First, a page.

The Euro may fail, or reduce in scope, However, for it to work something like the Sr. Barroso proposal has to come into play. If that happens, it will be an important step, not so much for the Euro as for the various central banks and regulators around the world. Here will be a working - or failing - model of how to reduce currency volatility and how to manage state and banking extremes.
Bretton Woods was an amazing achievement, formed amongst 44 nations during the end game of World War two. Participants agreed to tie themselves to the US dollar, an early ERM. The result was 25 years of stability. One of Nixon's blacker marks was his rejection of the convertibility of the dollar into gold, which led to the unwinding of the system and arguably to stagflation and the ills of the 1970s.
To consider just how extraordinary this was, there was an acute shortage of dollars available to the non-US participants. America was running a huge balance of payments surplus and the other allied nations were crippled by war. To make Bretton Woods work, the Marshall Plan was established to, essentially, ship the required dollars to the participants. Between 1948 and 1954, the United States literally gave sixteen Western European countries $17 billion, an immense sum in those times. Communist expansion was probably halted by the political stability that this gave.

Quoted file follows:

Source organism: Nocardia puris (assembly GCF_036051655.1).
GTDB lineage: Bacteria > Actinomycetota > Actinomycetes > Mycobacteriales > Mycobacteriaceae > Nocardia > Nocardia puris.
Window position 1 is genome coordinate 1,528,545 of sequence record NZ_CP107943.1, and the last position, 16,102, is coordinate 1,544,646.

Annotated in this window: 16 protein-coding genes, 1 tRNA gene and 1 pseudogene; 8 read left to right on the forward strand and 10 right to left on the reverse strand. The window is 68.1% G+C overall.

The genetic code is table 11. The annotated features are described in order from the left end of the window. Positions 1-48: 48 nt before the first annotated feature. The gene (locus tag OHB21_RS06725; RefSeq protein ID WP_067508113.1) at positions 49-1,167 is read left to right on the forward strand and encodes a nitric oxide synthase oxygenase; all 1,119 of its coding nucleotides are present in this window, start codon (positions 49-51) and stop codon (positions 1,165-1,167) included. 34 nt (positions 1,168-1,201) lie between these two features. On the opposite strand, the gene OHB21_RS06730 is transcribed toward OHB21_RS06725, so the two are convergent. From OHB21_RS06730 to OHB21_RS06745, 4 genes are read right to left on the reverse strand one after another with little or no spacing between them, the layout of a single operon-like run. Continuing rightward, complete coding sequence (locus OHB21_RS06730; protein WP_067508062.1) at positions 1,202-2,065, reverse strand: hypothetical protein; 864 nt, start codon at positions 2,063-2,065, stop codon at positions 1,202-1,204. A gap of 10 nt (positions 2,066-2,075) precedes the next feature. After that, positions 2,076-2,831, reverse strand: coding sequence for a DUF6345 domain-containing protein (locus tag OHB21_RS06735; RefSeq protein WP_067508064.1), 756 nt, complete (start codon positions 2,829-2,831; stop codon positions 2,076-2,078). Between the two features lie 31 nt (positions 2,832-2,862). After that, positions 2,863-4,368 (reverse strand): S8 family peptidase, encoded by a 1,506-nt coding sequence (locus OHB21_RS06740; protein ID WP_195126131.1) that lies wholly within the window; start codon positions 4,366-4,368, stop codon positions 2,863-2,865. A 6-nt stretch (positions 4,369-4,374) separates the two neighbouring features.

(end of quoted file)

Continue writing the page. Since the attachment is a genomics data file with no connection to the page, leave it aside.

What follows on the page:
There have been calls for a Bretton Woods II, once again rethinking the international system. The G20 met in Pittsburgh in 2009, which arrived at an agreement that deficit nations would allow the market devaluation of their currencies and that surplus nations would allow the revaluation of theirs, of course upward. Subsequent events have wiped this from the collective memory, but it is of course no more than a system of freely adjusting exchange rates. The absence of this is precisely what has sabotaged the Euro, and led to immense sums being thrown as insoluble problems. (One observation of the perversity of this is that Italy - hardly a safe economy - is committed to support Spain to the tune of E20 bn. It is having to borrow this at 7% to lend to Spain at 3%.)
That suggests three models for a BWIII: free floating exchange rates; the same, but with attempts to manage to bands set by international agreement; or some Barroso-like accord that formal manages state and banking behaviour. Well, I know which one is not going to happen, and I can see that a "global ERM" is highly desirable. If we all strove for this, it should be achievable: after all, it merely enshrines good management and common sense. But then, politicians...
Here, by the way, is what Barroso is suggesting:
"Countries to agree EU spending between 2013 to 2020 period. The next step is a banking union: that is, EU-level bank supervision, a joint deposit guarantee fund and a new fund dedicated to bailing-out big banks which get into trouble. The next step, to be agreed as quickly as possible, is a fiscal and political union. The EU countries would then issue joint bonds, co-ordinate tax policy and co-ordinate national spending on everything from health care to schools and social welfare."
Quick note to say that Larry Summers and others have just published a review on the relationship between central bank independence from politicians and the management of inflation. They find that whilst there is some relationship, it is far from clearly absolute. We may have tended to deify central bank governors too much, as the causes of the 2007 crash were at least in part down to the permissive regulation carried out by the (US) Fed.